Our researchers focusing on attacks with a Korean nexus also had a very busy quarter, producing seven reports on the Lazarus group and WannaCry attacks. Most of the reports on Lazarus directly involved a sub-group we refer to as BlueNoroff. They are the arm that focuses mainly on financial gain, targeting banks, ATMs, and other “money-makers”. We revealed to customers a previously unknown piece of malware dubbed ‘Manuscrypt’ used by Lazarus to target not only diplomatic targets in South Korea, but also people using virtual currency and electronic payment sites. Most recently, ‘Manuscrypt’ has become the primary backdoor used by the BlueNoroff sub-group to target financial institutions.
WannaCry also created quite a stir in the second quarter, with our analysts producing three reports and multiple blog posts on this emerging threat. What proved most interesting to us, was the probable linkage to Lazarus group as the source of the attacks, as well as the origins of the malware. GReAT researchers were able to trace back some of its earliest usage and show that before the ‘EternalBlue’ exploit was added to version 2, WannaCry v1 was used in spearphishing attacks months prior. Here is a listing of our reports from Q2 on actors with a Korean nexus:
Manuscrypt – malware family distributed by Lazarus
Lazarus actor targets carders
Lazarus-linked ATM Malware On the Loose In South Korea
Lazarus targets electronic currency operators
WannaCry – major ransomware attack hitting businesses worldwide – early alert
WannaCry possibly tied to the Lazarus APT Group
The First WannaCry Spearphish and Module Distribution
Middle Eastern Actors
While there wasn’t much high-end activity involving Middle Eastern actors, we did produce two reports revolving around the use of a zero-day exploit (CVE-2017-0199). The most notable involved an actor we refer to as BlackOasis and their usage of the exploit in-the-wild prior to its discovery. We have previously reported on BlackOasis using other zero-days in the past; CVE-2016-4117 in May 2016, CVE-2016-0984 in June 2015, and CVE-2015-5119 in June 2015. It is believed that BlackOasis is a customer of Gamma Group and utilizes the popular ‘lawful surveillance’ kit FinSpy. Other than the usage of the exploit, this report was significant because it also showed one of the earliest known uses of a new version of FinSpy, which is still being analyzed by our researchers.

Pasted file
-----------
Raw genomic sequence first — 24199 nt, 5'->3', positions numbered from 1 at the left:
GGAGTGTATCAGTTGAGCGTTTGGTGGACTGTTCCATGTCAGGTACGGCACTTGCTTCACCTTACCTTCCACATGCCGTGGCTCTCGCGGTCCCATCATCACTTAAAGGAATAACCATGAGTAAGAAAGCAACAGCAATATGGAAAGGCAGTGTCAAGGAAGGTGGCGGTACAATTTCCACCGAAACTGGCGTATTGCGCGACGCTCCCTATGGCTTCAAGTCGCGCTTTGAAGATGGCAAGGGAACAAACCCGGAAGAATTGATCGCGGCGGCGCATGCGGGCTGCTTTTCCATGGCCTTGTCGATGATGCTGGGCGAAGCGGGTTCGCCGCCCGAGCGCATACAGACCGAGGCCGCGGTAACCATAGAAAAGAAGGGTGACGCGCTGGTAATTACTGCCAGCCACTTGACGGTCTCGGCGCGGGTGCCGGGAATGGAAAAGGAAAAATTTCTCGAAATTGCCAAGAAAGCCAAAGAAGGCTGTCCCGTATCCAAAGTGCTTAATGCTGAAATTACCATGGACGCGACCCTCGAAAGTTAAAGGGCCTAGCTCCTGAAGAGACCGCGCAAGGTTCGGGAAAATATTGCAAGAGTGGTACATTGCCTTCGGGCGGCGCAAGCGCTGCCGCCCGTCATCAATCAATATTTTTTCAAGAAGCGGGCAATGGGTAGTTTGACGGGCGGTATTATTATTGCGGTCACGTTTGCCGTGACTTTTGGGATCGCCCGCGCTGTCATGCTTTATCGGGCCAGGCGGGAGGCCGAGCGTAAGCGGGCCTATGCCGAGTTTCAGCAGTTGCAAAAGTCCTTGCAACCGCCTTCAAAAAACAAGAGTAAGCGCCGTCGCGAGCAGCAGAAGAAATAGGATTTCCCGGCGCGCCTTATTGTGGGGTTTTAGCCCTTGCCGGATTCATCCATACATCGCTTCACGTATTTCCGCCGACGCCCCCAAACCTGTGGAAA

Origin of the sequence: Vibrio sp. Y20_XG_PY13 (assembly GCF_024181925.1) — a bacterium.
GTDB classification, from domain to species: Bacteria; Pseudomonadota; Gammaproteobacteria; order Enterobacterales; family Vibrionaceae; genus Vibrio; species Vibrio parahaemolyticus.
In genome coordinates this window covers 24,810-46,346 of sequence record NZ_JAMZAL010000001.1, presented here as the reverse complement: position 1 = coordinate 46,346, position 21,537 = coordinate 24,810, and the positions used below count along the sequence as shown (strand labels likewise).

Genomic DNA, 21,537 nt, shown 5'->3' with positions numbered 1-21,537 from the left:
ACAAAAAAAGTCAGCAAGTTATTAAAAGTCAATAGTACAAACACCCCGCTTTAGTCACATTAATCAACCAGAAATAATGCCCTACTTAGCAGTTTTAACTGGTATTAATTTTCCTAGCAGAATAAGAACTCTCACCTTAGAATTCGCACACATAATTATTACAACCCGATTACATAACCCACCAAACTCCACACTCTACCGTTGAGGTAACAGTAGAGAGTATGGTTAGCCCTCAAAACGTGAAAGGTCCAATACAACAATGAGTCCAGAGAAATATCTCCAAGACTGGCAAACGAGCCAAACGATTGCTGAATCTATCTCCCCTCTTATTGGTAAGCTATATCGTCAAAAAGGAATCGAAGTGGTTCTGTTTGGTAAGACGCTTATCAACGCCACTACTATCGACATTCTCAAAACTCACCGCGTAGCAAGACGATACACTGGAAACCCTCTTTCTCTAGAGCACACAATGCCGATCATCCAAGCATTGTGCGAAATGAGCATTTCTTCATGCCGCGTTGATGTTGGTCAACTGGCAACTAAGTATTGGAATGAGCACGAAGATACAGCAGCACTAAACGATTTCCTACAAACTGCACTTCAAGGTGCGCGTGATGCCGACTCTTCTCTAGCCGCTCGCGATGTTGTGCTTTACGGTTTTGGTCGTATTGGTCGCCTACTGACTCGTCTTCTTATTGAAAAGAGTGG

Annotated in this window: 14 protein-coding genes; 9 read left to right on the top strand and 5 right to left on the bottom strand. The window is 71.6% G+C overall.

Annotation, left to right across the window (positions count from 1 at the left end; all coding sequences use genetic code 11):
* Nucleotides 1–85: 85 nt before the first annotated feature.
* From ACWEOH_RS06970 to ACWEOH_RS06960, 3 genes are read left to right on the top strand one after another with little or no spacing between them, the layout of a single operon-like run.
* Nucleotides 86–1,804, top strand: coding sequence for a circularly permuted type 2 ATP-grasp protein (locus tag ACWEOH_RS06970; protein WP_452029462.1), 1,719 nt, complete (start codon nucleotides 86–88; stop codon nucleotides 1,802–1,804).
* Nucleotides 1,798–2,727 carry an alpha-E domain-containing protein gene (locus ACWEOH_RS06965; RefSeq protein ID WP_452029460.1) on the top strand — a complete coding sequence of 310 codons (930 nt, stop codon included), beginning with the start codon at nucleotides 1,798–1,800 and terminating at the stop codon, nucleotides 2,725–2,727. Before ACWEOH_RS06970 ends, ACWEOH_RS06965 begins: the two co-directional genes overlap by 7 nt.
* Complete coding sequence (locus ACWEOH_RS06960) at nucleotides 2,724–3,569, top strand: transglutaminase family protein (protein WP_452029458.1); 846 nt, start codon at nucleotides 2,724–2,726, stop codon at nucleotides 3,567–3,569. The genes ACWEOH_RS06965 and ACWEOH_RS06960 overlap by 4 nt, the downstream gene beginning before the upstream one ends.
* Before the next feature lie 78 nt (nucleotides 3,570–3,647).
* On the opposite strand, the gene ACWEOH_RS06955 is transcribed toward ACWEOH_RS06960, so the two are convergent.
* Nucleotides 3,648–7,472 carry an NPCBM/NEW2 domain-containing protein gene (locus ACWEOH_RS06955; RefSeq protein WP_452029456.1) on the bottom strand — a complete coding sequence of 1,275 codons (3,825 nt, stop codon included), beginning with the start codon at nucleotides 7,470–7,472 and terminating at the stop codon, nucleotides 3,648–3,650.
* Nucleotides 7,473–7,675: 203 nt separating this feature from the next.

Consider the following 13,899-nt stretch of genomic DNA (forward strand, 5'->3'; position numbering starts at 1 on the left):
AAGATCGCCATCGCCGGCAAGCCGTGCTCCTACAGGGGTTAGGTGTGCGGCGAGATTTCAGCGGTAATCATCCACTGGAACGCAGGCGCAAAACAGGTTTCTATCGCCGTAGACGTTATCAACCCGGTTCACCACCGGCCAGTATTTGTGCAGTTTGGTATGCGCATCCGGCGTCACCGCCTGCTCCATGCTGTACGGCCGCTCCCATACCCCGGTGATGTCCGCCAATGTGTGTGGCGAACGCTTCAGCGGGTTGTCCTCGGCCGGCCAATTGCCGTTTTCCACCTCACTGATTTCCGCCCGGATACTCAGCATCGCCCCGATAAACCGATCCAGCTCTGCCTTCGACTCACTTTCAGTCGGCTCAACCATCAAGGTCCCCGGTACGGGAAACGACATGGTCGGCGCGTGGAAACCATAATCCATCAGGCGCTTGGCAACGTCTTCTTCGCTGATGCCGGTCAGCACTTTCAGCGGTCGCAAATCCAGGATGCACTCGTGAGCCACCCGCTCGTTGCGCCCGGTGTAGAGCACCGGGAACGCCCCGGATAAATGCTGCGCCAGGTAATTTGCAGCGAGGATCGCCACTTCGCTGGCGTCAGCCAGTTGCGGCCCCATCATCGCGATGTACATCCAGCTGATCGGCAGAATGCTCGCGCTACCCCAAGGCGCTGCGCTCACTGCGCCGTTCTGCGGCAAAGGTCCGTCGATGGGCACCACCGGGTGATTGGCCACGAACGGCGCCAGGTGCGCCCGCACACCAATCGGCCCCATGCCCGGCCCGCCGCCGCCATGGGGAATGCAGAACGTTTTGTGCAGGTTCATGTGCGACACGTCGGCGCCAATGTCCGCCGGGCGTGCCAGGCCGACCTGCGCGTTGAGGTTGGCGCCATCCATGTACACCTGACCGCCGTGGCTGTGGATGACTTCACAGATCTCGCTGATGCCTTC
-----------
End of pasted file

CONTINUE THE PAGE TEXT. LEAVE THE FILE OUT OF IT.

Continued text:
After the discovery of CVE-2017-0199, a plethora of threat actors also began to leverage this exploit in their attacks. We reported to customers on the usage of this exploit by a well-known Middle Eastern actor dubbed ‘OilRig’. OilRig has actively targeted many organizations in Israel with the exploit via spearphishes appearing to originate from well-known doctors within Ben Gurion University. While their execution was less than stellar, it highlighted the widespread usage of this exploit shortly after its discovery.
OilRig exploiting CVE-2017-0199 in new campaign
BlackOasis using Ole2Link zero day exploit in the wild
On the Chinese speaking front, we felt it necessary to produce two reports to our customers. While Chinese speaking actors are active on a daily basis, not much has changed and we prefer to avoid producing reports on ‘yet another instance of APTxx’ for the sake of padding our numbers. Instead we try to focus on new and exciting campaigns that warrant special attention.